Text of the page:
INDUSTRY PROFILE: Holly Harrington
Position/Organization: Power skating instructor for both the Arizona Hockey Union and for AZ Ice Gilbert.
Arizona Rubber: How long have you been with AHU and what is your role with the organization?
Holly Harrington: I joined them in 2007 when they were still the Polar Bears. I work with every team and run all of their power skating clinics. Just watching the development weekly or at games, I make sure their development is up to par.
AZR: What are your duties at AZ Ice Gilbert and how long have you worked for the facility?
HH: I’ve been with them since they opened. I make sure the entry-level programs are filled up and make sure kids are learning how to skate properly. I help the coaches at the Mini Mite and Mite level with the kids’ development with agility and balance and control and stuff like that. I also work with Goar Hockey and help out with their camps and stuff like that.
AZR: What’s the age range for skaters you work with?
HH: It’s two years of age to the adult skills groups. I’m a multi-faceted skating instructor, so it’s ages two to 40.
AZR: What’s your skating background like? How did you get into this business?
HH: I was a professional figure skater and I came back from being on tour in 1998 and walked into Oceanside Arena. They were looking for a skating instructor to help with their teams over the summer.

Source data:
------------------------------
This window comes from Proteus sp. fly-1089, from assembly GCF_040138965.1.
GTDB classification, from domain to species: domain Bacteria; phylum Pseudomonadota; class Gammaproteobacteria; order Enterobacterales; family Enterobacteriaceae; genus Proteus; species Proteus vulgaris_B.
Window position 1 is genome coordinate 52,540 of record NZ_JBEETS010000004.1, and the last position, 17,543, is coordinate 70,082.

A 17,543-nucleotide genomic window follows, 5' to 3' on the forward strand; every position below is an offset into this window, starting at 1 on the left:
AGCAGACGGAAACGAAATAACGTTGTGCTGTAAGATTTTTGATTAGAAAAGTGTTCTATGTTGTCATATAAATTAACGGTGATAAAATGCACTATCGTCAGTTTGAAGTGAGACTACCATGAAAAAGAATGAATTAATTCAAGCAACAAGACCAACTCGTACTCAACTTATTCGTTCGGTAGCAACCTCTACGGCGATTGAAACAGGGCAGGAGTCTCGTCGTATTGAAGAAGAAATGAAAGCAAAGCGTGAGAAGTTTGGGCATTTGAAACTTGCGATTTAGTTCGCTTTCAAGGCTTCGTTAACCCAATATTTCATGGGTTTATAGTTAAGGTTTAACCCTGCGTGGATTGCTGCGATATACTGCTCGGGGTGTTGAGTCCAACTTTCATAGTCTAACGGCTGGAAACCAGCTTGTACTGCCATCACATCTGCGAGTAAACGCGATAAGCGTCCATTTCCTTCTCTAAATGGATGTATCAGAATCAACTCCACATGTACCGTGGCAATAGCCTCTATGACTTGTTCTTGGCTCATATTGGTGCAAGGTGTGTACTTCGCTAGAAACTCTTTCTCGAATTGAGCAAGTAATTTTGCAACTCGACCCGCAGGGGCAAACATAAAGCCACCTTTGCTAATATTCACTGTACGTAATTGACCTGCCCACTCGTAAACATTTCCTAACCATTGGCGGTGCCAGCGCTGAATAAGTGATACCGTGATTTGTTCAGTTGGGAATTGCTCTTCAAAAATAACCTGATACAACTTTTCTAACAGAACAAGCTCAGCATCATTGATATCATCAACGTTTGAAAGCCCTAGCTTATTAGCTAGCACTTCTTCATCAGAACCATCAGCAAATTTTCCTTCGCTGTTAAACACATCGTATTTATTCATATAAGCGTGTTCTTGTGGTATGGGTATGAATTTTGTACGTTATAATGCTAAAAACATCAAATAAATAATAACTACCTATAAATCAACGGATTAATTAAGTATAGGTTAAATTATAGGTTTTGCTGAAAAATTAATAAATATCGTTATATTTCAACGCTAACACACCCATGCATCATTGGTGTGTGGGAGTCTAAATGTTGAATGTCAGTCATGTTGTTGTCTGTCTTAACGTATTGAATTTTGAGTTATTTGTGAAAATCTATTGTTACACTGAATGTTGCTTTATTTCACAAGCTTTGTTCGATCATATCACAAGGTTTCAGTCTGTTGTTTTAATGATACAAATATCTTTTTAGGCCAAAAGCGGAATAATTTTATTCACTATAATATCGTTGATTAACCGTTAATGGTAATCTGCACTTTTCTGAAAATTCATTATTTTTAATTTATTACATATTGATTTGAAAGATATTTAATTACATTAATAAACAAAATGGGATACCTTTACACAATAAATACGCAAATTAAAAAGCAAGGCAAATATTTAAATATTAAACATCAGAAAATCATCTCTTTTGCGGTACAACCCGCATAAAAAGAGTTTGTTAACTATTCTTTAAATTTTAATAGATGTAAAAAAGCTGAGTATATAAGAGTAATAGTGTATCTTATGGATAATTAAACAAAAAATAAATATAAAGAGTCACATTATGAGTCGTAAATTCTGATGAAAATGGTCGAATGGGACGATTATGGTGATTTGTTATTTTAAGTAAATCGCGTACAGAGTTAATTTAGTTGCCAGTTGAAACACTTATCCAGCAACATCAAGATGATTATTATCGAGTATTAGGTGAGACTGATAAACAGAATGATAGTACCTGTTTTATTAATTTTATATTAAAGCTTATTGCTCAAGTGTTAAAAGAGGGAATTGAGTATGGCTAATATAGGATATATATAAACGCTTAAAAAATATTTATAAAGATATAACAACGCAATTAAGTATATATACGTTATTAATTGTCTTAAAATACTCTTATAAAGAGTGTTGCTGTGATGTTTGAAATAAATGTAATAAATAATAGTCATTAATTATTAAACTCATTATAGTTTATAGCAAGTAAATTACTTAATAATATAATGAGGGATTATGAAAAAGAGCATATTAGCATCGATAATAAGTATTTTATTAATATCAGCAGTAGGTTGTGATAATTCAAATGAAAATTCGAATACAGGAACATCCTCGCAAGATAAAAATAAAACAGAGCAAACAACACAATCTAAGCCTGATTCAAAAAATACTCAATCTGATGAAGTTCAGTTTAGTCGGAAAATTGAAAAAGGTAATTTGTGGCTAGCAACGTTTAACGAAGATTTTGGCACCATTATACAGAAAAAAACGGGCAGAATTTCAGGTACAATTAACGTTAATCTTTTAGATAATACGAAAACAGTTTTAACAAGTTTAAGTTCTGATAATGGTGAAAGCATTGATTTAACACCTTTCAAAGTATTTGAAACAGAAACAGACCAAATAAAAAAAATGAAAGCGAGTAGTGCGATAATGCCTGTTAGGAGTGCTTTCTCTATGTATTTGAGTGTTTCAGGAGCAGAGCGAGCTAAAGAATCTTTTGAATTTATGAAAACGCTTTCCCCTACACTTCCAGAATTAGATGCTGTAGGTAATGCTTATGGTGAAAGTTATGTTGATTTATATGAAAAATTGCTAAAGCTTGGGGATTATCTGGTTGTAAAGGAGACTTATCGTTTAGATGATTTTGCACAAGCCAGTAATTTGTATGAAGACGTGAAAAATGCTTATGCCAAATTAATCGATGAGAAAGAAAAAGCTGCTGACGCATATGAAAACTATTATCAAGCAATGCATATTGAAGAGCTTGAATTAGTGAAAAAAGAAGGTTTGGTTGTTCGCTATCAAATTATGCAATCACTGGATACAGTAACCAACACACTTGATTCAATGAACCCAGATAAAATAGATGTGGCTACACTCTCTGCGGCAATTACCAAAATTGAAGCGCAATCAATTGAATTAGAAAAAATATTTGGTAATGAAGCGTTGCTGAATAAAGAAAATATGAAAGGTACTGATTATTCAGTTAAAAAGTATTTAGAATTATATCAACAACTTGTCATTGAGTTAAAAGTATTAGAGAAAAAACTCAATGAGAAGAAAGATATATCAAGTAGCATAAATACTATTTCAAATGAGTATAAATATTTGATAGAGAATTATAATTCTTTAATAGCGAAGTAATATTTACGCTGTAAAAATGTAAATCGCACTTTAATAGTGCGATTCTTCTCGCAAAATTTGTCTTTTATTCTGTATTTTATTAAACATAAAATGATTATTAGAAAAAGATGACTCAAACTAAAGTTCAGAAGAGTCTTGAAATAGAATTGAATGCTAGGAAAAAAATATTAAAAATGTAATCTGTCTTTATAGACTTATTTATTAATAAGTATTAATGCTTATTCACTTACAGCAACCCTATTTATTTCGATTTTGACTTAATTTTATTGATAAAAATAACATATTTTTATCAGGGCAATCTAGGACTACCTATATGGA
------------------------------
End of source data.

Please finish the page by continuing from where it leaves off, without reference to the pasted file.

AZR: How long were you a professional figure skater and was what that experience like?
HH: I skated professionally for five years from 1993-98. I toured with Disney on Ice and the Hermanos Fuentes Gasca (a circus-type performance on ice). When I was with Disney, I was in Asia, Australia and Europe. And for Fuentes Gasca, I was in South America. We basically went through all of Central and South America. I pretty much got to see the entire world by the time I was 21. Sometimes I wish I would have enjoyed it a little bit more, but you’re moving fast and it was pretty exciting.
AZR: If you had to give a youngster one piece of skating advice, what would it be? Is there something you always tell the students that you are teaching?
HH: One of my slogans is, “If you can’t skate, then you can’t play.” I really try and tell them that anybody can skate, you just have to want to do it. I think it’s hard for kids to understand that, sort of like me going on tour and not enjoying it as much as I should have. I shouldn’t have made it so much about work. If your skating is really good, then your game is going to be even better. You can really have a lot more fun if you can skate really well. It makes life easier out there.
— Compiled by Eric Smith